Aldi now our most trusted brand

I have asked the owners of Aldi to come to Australia and tell us what their plans are.
Read the attached letter here.

Also, please watch this video by Chris Kohler about Aldi being the most profitable supermarket in Australia:

I have a major press conference with an important announcement about Dick Smith Foods tomorrow, 26 July 2018 at 11am in the Adelaide Room, 4th floor, Sofitel Wentworth 61-101 Phillip St, Sydney 2000 – All welcome!


  1. The Real Reason Why It’s Wise To Shop at ALDI

    (…is at item 8)
    Aldi, a German-based grocery store, has been quietly taking over the supermarket industry, which is no small feat with formidable adversaries like Coles and Woolworths. Still, Aldi has a very different tactic when it comes to attracting customers, and it has nothing to do with selling in bulk or rolling back prices. Aldi offers lowish prices by comparison, even though they’re not the biggest chain ordering the highest volume to get lower purchase prices. Their shelf space is noticeably different to most other supermarkets.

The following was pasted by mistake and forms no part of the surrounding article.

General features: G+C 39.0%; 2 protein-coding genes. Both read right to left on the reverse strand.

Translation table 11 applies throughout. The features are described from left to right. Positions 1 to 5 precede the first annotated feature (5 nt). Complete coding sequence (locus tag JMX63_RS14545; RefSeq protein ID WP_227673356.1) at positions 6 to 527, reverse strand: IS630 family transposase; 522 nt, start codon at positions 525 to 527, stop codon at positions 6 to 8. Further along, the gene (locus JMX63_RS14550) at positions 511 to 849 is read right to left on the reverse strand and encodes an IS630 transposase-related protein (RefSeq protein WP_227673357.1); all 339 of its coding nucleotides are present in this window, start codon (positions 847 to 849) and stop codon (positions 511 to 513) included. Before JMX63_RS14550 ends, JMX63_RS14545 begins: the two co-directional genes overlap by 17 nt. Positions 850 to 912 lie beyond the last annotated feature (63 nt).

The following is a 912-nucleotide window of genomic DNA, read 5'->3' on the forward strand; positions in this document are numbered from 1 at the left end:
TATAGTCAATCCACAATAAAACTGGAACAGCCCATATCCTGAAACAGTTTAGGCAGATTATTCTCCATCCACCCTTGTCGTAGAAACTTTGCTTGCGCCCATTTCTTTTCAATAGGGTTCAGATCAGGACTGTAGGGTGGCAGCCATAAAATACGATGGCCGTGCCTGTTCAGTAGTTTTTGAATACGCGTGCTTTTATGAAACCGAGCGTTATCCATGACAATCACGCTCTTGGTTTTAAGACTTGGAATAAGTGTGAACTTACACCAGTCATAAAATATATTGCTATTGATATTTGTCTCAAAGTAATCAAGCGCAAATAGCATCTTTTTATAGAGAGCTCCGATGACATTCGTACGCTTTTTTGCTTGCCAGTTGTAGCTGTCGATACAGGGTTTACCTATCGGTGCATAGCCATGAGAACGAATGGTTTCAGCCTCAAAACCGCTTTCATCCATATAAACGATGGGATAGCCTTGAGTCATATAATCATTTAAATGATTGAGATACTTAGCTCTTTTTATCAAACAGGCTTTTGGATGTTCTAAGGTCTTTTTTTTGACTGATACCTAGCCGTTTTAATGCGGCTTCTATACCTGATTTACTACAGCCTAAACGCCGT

1. They don’t rely on brand name products
    Visiting Aldi is a little bit like visiting a foreign country. Instead of Oreos, you get Benton’s sandwich cookies. Instead of Tostitos, you’ll want to grab a bag of Clancy’s tortilla chips for $1.29.
    First-time shoppers are surprised to find that 90% of the merchandise in Aldi is private label. That’s the biggest reason everything is offered so cheaply. It’s a takes a little getting used to, but once you realise how much money you can save by skipping national brands, you come to truly appreciate Casa Mamita salsa in all its off-brand glory.
    However, in so many cases, ALDI negotiates with local; producers to package known products under an Aldi banner! Think Bega Tasty (Repackaged in same colours for Aldi); think Maple Syrup (Greens in Coles); think Baked beans, canned fish and chicken (ALL repackaged from what’s sold in Coles and Woolies); think even Bluegrass Bourbon $30 (Woodstock do this for them). Jim Beam is no better!
    2. They have a smaller selection
    An Aldi supermarket stocks perhaps a thirtieth of the products stocked by a traditional supermarket (50,000?). Stocking fewer items is cheaper for so many reasons. First, the store size is much smaller. A smaller retail space means the rent and utilities are cheaper. Since Aldi only orders one type of tomato sauce, they can order larger quantities with confidence that every person shopping for tomato sauce will choose that specific item. Meanwhile, traditional supermarkets purchase fewer quantities of more items to maintain their large selections.